[0037] The ablation patterns can be any symmetric shapes around the limbus area, including radial lines, arc or curved line, dotted rings. These are examples only but it can be more or less without departing from the spirit and scope of the invention. Enhancement may be performed by adding more ablation lines.

[0038] We are able to calibrate the ablation rate of various lasers on the sclera tissue by comparing the clinical data. To avoid the post-operative regression, the sclera tissue is permanently removed by the ablative lasers and filled in by the sub-conjunctival tissues.

[0039] The concept presented in the present patent is to remove, by any methods laser or non-laser, portion of the sclera tissue which is filled in by sub-conjunctiva tissue to increase the flexibility of the scleral area and in turn causes the zonular fiber to increase the lens accommodation. Therefore the laser ablation effects on the scleral tissue may also be conducted by any non-laser methods such as using a diamond knife which removes the scleral tissue at a width about (0.5-2.0) mm and length of (2.0-4.0) mm, as far as this area can be filled in by the sub-conjunctival tissue.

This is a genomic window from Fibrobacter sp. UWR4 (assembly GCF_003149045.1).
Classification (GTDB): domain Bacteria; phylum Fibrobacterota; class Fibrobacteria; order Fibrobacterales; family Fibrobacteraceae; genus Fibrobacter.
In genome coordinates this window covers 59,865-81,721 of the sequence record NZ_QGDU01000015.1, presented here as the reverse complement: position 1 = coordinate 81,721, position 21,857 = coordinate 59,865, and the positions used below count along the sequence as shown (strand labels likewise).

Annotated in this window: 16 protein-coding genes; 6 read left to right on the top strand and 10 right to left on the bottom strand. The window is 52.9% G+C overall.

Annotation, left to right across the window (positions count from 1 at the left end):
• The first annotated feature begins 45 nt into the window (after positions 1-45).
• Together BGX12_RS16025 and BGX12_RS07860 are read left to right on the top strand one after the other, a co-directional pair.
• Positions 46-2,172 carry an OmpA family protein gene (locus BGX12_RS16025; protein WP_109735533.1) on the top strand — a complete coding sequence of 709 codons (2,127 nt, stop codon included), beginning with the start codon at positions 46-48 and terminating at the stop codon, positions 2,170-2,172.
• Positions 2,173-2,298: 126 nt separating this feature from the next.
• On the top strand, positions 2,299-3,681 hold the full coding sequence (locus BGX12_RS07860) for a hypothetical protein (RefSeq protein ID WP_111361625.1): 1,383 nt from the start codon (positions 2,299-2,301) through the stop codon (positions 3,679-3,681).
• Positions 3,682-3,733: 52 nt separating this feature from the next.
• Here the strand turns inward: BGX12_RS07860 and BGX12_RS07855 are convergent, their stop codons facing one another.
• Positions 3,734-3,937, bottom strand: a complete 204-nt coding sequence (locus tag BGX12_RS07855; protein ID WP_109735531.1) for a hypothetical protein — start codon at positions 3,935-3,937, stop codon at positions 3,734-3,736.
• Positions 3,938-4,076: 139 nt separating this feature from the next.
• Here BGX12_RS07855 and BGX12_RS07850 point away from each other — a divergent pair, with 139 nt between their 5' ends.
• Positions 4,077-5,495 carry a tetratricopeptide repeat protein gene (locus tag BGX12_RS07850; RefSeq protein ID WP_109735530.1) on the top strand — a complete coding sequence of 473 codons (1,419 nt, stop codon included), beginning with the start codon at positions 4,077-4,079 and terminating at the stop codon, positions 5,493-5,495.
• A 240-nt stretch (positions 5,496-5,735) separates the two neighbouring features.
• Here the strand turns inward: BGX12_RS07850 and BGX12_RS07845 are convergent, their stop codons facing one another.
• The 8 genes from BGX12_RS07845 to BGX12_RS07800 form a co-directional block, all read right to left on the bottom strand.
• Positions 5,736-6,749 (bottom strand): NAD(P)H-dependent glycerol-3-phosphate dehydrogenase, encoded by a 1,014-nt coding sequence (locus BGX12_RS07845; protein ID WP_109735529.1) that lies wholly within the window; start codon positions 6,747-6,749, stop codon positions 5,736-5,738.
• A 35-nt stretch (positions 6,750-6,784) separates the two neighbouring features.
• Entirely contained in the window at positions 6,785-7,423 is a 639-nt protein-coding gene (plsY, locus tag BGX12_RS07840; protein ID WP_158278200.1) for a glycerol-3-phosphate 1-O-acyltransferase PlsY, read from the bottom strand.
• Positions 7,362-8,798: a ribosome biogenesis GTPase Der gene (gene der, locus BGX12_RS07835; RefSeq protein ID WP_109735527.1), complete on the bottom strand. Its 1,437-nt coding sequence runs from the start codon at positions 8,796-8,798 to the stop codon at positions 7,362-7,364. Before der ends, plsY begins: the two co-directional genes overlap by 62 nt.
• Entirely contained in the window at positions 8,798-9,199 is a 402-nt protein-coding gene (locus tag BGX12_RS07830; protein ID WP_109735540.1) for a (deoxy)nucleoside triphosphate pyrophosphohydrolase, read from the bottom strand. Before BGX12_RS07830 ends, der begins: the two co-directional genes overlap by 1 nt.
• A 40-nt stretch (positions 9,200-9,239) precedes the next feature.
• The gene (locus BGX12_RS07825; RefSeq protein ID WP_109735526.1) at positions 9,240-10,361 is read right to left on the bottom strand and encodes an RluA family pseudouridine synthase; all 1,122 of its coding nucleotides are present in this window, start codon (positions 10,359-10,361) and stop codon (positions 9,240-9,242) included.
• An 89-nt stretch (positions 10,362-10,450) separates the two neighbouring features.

[0040] Another important concept proposed in the present invention is to support the post-operative results which show minimum regression. We proposed that the laser ablated sclera tissue “gap” will be filled in by the sub-conjunctival tissue within few days after the surgery. This filled in sub-conjunctival tissue is much more flexible than the original sclera tissue. Therefore the filled-in gap in the sclera area will cause the underlaying ciliary body to contract or expand the zonular fiber connected to the lens when the presbyopic patient is adjusting his lens curvature to see near and far.